Bajaj Pulsar NS160 Review
Is this bike still likeable enough that it can sustain in this cut-throat competition? And should you consider bringing it home? We try to answer these questions in this road test review of the Pulsar NS 160.
The Pulsar brand has been extremely fruitful for Bajaj ever since its inception and it continues to be so. And the best-selling member of this family has mostly been the Pulsar 150. But it was around 2017 that Bajaj realised it needed something more exciting and competitive in this segment. And that was when the Pulsar NS160 came into the picture.
We had ridden this bike in its BS4 avatar and we had liked it for more reasons than one. Now, even after the BS6 update, it has remained majorly the same. But, the competition has gotten tougher and there are many strong contenders out there that the Pulsar NS160 has to face.
So, is this bike still likeable enough that it can sustain in this cut-throat competition? And should you consider bringing it home? We try to answer these questions in this road test review of the Pulsar NS 160.
The Pulsar NS160 is just about average on the quality front and definitely not the best in its class. The quality of plastic bodywork is decent and there aren’t any inconsistent panel gaps either. But Bajaj could’ve done slightly better with the paint job. We could see the white paint on the frame of our test bike being smudged out untidily. And some of the panels were already making soft rattling sounds.
Although it’s not well-finished, the white colour on the wheels and frame makes the bike look much more attention-grabbing than before. But it’s a fairly old design that hasn’t seen major changes since its inception with the bigger Pulsar NS 200. Some styling revisions would have brought a breath of fresh air.
The ergonomics of the NS160 are comfortable but there’s a sense of commitment in its riding stance that makes it engaging. Firstly, the seat height of the bike is around 805mm and that’s the tallest in this segment. But getting on the bike should not be a problem at all, even for the shorter riders.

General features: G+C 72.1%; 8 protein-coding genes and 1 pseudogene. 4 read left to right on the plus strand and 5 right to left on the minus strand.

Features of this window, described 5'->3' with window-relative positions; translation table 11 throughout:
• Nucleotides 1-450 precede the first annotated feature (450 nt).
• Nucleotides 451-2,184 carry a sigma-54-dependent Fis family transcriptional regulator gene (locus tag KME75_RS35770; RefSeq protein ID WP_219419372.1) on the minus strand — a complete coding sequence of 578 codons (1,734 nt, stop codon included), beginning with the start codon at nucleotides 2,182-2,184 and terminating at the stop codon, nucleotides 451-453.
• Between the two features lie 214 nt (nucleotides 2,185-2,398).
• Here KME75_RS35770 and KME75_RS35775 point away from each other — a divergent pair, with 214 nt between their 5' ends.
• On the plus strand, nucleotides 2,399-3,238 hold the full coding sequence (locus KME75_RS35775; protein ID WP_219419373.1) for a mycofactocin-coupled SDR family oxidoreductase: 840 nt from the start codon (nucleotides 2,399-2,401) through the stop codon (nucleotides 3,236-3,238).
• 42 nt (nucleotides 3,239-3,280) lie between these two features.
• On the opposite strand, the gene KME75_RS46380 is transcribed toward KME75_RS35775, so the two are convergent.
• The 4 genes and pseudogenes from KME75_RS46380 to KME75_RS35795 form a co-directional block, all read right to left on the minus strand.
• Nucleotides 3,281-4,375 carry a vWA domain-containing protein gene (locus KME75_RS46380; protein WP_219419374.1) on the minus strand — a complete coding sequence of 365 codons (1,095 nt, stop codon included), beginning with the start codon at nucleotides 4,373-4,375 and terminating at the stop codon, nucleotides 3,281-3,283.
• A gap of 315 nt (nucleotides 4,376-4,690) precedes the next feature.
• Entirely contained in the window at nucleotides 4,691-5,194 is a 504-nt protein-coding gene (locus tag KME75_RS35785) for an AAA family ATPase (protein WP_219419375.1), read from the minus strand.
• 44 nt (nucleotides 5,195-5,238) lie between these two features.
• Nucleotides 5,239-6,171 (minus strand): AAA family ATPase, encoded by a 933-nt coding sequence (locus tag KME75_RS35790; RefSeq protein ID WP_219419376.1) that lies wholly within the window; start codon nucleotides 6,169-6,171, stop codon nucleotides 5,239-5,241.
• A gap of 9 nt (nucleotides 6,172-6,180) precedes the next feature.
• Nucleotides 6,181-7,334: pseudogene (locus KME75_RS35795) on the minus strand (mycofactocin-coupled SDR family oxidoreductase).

The riding triangle is a bit on the sportier side with footpegs being rear set and a clip-on handlebar that is placed a bit away from the rider but is placed high for easy accessibility. So, the overall setup feels sporty but comfortable at the same time. And the seat feels a bit firm but has optimum cushioning that didn’t tire me out even after two hours of non-stop riding.
The Pulsar NS160 runs on a 160.3cc, single-cylinder oil-cooled engine with a four-valve head. It churns out 17.03bhp of power and 14.6Nm of peak torque. Although this engine feels refined, there's a hint of gruffness at higher revs, which's typical of a Pulsar. And it also likes to be revved. These aspects make riding the NS160 pretty engaging.
It picks up from a standstill with fair urgency and keeps pulling linearly until redline. Although there aren't any surprises across the rev band, you can feel it speeding ahead with a bit more eagerness post 5,000rpm. The first and second gear ratios are short and the engine is relaxed at slow speeds which means riding in the city is a breeze.
Out on the highway, it can stay at around 100kmph all day long without much stress on the engine. But overtaking requires a bit of planning, downshifting, and wringing the throttle hard. And it's not free of vibrations either. As you approach 6,000rpm, a minor buzz starts emanating on the handlebar but not to the extent of being annoying.